Ambition Made of Sterner Stuff

Ambition Made of Sterner Stuff

The American founders expected the Congress to be the bully of the federal government.
David Corbin and Matt Parks
By
Email
Print
Hangout with us

Coming soon: a lawsuit filed by House Speaker John Boehner challenging President Obama’s usurpation of legislative authority. According to the Speaker’s legal theory (summarized in a memo that closely follows a recent George Will column), the courts can resolve disputes between the legislative and executive branches when (a.) no private party has standing to sue; (b.) there is no legislative remedy; (c.) one branch of the Congress has voted to authorized such a lawsuit.

Predictably, President Obama has called it a “stunt” and Nancy Pelosi “subterfuge.” But, as the distinguished former federal prosecutor Andy McCarthy pointed out recently, even if Speaker Boehner’s theory is correct, it is not clear that it applies to the case at hand. It is even less clear that this approach will do anything to stop or even slow down the longstanding Progressive effort to create a hegemonic presidency–amounting, as it does, to asking the kid next door to fight the neighborhood bully for you.

The American founders expected the Congress to be the bully of the federal government. Publius (pen name of James Madison, Alexander Hamilton, and John Jay), for example, argues throughout The Federalist that the legislative branch will be the most powerful and, therefore, most likely to usurp the powers of its coordinate branches. This argument rests in large part on the assumption that the popular character of the Congress, especially the directly-elected House of Representatives, will fortify legislators, already well-armed in their constitutional powers, with the confidence to act boldly on the people’s behalf. However, the democratization of the presidency very early in our history began a reorienting of our institutions toward executive domination.

Between 1820 and 1824 and again between 1824 and 1828, the number of popular votes cast for the presidency tripled, so that while President James Monroe won all-but-unanimous reelection in 1820 with 87,000 popular votes (over 80% of those cast), John Quincy Adams’s 500,000 votes eight years later earned him only a 43% share of the popular vote. Most important, however, was the interpretation Adams’s opponent, Andrew Jackson, put on his two presidential election victories, claiming that he alone among federal officeholders was the “direct representative of the American people” and that it was, therefore, incumbent upon Congress to enact his campaign platform, whatever the platform or promises individuals members may have (successfully) run upon. Thus, Jackson contended that his 1832 presidential reelection victory should trump any further attempt by legislators (who had likewise been elected) to recharter the Second Bank of the United States.

Jackson’s congressional opponents naturally disputed his claim, but, importantly, his fellow Democrats in Congress did not. In a preview of Nancy Pelosi’s stalwart defense of President Obama’s usurpations, Jacksonian partisan identity trumped institutional identity and the Congress ceded authority—in this case, leadership in its core law-making responsibility–to the president.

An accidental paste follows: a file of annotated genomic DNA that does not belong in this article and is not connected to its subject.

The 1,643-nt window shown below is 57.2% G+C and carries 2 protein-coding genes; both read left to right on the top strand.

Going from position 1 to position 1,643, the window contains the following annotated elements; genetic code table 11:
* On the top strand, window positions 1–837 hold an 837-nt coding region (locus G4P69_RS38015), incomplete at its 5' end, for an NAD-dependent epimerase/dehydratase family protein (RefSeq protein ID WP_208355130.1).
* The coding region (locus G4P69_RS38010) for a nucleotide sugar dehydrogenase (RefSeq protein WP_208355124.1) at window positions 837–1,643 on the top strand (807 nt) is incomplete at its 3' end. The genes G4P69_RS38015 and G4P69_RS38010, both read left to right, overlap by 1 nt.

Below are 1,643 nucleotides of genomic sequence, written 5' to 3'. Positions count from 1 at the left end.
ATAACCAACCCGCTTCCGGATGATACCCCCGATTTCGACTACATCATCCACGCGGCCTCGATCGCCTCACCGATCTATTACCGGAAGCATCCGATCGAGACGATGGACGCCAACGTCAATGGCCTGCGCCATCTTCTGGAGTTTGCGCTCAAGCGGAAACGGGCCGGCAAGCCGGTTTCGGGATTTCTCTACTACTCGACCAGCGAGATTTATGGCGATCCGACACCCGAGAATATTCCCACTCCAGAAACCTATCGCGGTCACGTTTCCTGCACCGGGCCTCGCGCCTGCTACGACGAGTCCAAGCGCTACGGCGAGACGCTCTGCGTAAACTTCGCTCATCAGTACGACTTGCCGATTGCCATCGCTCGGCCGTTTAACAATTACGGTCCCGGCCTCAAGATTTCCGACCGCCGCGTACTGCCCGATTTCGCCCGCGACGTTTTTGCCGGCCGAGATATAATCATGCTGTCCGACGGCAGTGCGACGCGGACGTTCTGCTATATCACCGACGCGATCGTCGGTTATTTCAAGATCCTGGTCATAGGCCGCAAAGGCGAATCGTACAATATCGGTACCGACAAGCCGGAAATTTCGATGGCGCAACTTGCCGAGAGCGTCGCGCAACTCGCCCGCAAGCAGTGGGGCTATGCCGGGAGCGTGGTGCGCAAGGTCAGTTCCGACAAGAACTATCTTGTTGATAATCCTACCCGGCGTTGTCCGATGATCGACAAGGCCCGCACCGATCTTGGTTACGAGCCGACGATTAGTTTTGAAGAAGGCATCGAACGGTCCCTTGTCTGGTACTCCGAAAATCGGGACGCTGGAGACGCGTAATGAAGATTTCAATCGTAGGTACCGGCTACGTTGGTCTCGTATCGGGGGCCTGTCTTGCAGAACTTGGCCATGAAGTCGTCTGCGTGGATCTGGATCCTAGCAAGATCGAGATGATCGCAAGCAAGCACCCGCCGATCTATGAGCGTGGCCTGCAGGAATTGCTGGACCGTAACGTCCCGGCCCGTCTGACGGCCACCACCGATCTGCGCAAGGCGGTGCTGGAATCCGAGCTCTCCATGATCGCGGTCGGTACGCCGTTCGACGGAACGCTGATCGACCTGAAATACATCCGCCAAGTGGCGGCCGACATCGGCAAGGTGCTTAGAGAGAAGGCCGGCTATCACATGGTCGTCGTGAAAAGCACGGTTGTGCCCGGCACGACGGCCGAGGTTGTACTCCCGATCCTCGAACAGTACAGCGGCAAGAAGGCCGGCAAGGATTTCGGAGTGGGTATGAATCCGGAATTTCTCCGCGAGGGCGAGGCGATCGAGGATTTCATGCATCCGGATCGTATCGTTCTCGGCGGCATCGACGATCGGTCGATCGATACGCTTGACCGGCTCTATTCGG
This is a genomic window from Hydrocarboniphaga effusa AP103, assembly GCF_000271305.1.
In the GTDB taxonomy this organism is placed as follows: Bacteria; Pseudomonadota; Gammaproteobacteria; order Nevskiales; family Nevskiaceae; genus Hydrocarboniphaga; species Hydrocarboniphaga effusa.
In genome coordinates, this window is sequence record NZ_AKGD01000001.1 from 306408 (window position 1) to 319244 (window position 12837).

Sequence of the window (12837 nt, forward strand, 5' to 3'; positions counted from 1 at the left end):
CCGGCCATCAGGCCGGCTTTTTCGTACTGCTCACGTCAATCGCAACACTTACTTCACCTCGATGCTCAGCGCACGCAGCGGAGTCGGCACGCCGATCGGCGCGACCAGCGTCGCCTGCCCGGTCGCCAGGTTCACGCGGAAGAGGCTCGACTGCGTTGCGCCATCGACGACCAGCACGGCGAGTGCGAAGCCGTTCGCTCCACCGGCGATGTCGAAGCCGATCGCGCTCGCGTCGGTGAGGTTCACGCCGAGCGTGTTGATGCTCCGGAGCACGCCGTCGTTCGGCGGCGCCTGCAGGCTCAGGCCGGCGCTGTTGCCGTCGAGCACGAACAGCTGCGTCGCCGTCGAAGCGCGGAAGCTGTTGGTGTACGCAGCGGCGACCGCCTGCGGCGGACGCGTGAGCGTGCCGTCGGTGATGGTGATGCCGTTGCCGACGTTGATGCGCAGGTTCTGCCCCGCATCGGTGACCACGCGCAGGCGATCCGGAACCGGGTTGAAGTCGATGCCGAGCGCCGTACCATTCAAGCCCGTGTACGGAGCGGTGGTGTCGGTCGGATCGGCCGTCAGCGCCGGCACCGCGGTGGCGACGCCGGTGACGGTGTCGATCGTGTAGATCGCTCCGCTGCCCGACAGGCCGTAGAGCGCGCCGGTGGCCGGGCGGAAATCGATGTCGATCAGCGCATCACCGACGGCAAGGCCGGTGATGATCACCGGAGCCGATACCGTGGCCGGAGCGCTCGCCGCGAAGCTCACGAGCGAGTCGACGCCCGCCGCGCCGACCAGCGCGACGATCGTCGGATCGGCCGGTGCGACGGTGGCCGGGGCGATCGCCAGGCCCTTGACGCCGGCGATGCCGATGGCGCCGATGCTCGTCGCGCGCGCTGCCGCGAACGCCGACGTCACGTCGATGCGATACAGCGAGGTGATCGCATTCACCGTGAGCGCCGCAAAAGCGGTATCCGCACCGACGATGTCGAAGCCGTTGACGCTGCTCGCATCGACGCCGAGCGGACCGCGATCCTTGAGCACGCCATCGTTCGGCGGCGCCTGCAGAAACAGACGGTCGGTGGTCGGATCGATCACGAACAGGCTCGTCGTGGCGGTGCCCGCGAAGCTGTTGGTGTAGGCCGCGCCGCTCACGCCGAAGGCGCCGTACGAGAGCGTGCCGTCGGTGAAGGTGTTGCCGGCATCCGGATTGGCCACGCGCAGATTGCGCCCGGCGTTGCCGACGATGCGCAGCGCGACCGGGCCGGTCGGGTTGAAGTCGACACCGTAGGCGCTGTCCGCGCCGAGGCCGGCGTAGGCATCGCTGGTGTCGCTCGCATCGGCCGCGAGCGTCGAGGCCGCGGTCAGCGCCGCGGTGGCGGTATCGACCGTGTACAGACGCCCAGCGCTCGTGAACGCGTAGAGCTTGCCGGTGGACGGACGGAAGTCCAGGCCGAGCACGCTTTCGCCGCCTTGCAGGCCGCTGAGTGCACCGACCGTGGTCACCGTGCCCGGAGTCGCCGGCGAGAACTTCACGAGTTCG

Developments in the nearly two hundred years since have only added to the confidence of the executive branch in expanding its powers. The rise of mass media (especially television), an American people less attentive to thoughtful and vigorous public debate, the increasing frequency of war (and its “moral equivalents”), and the growing belief in management culture, among other factors, have put the people’s wind behind the president’s sail, especially during times of heightened public optimism at or near the beginning of a new presidency.

Meanwhile popular approval of Congress has topped 40% in only seven (1998-2004) of the forty years in which Gallup has collected data and currently hovers in the high single digits.

Why?

On nearly every front, executives possess an institutional advantage over their congressional counterparts. While presidential policy aspirations are considered part of a leader’s positive governing agenda, congressional policymaking is often misconstrued as hyper-partisan even when legislative proposals offer only minor dissent from executive ones. Moreover, while executive ambition tends to inspire, congressional ambition is often understood in terms of an individual’s (usually someone else’s representative) selfish attempt to hold onto office or climb the political ladder. In sum, executive activity is viewed as a high-minded means to achieving the public good whereas legislative activity is considered the stuff of imperfect compromise that only benefits private parties.

In this challenging environment, it is not surprising that Speaker Boehner would ask the judiciary to confront the executive bully. But if the political ground has shifted beneath the feet of the Congress, its imposing constitutional prerogatives remain: control over the public purse and the power of impeachment foremost among them. House Republicans, no less than red state Democrats, can only show they are serious about opposing executive overreach if they are willing to use the constitutional means appointed for it and best adapted to effect it.

James Madison argued in Federalist 51 that the balance of power within the federal system could not be maintained by a reliance on “external” factors, including the mere text of the Constitution or regular constitutional conventions. Rather, he reasoned,